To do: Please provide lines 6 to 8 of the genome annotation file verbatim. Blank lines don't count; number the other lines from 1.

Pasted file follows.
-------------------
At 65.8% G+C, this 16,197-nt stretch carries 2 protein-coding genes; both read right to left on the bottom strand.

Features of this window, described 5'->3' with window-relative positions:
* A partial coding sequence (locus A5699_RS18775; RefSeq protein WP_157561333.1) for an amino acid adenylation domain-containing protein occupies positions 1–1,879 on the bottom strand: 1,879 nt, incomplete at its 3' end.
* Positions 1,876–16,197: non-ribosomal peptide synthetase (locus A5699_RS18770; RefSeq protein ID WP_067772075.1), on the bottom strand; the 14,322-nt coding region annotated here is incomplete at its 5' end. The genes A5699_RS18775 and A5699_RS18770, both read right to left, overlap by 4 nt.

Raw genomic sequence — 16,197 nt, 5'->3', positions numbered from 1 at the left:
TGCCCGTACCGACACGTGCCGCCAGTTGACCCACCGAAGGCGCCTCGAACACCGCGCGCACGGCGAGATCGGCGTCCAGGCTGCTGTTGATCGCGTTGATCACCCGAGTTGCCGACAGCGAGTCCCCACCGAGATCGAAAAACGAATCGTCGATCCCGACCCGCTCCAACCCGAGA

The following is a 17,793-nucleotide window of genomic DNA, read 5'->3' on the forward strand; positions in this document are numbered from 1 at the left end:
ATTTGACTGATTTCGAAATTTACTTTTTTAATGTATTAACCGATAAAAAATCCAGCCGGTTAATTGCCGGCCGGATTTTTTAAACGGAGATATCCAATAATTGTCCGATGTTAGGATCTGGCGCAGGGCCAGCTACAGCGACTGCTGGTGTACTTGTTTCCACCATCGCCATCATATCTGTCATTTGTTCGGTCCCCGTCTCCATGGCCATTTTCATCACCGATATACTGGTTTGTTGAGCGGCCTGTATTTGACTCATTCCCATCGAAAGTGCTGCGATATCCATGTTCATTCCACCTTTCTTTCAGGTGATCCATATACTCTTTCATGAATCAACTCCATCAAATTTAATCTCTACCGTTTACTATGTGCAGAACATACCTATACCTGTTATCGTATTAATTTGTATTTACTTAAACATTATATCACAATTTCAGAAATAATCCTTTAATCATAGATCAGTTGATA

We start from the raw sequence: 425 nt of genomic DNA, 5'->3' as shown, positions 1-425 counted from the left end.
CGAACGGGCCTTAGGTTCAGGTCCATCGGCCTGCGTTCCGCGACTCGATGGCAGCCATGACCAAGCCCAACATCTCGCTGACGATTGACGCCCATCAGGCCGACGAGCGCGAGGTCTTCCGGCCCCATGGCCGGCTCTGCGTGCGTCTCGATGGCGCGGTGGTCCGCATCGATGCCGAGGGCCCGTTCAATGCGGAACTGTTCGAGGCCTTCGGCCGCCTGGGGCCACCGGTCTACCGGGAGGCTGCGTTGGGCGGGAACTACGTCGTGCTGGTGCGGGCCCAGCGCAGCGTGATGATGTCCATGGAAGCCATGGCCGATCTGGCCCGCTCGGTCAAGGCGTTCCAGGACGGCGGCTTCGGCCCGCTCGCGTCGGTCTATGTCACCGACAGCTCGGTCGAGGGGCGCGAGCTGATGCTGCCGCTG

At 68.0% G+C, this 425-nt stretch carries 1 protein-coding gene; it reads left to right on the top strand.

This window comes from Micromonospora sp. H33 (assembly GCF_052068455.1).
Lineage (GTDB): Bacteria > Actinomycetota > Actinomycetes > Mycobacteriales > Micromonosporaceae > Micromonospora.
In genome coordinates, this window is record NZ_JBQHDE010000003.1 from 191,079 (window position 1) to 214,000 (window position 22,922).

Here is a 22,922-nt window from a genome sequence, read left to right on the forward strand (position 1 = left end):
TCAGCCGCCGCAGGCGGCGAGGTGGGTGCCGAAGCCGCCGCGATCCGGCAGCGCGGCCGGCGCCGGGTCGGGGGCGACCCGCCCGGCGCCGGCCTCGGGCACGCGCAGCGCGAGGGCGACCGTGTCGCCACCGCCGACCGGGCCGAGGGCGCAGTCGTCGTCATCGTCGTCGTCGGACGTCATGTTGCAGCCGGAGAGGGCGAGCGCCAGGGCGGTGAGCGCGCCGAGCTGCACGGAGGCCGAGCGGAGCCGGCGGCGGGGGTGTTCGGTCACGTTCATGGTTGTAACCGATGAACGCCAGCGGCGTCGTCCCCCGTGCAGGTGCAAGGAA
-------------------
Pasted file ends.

TGCCCGTACCGACACGTGCCGCCAGTTGACCCACCGAAGGCGCCTCGAACACCGCGCGCACGGCGAGATCGGCGTCCAGGCTGCTGTTGATCGCGTTGATCACCCGAGTTGCCGACAGCGAGTCCCCACCGAGATCGAAAAACGAATCGTCGATCCCGACCCGCTCCAACCCGAGA

The following is a 17,793-nucleotide window of genomic DNA, read 5'->3' on the forward strand; positions in this document are numbered from 1 at the left end:
ATTTGACTGATTTCGAAATTTACTTTTTTAATGTATTAACCGATAAAAAATCCAGCCGGTTAATTGCCGGCCGGATTTTTTAAACGGAGATATCCAATAATTGTCCGATGTTAGGATCTGGCGCAGGGCCAGCTACAGCGACTGCTGGTGTACTTGTTTCCACCATCGCCATCATATCTGTCATTTGTTCGGTCCCCGTCTCCATGGCCATTTTCATCACCGATATACTGGTTTGTTGAGCGGCCTGTATTTGACTCATTCCCATCGAAAGTGCTGCGATATCCATGTTCATTCCACCTTTCTTTCAGGTGATCCATATACTCTTTCATGAATCAACTCCATCAAATTTAATCTCTACCGTTTACTATGTGCAGAACATACCTATACCTGTTATCGTATTAATTTGTATTTACTTAAACATTATATCACAATTTCAGAAATAATCCTTTAATCATAGATCAGTTGATA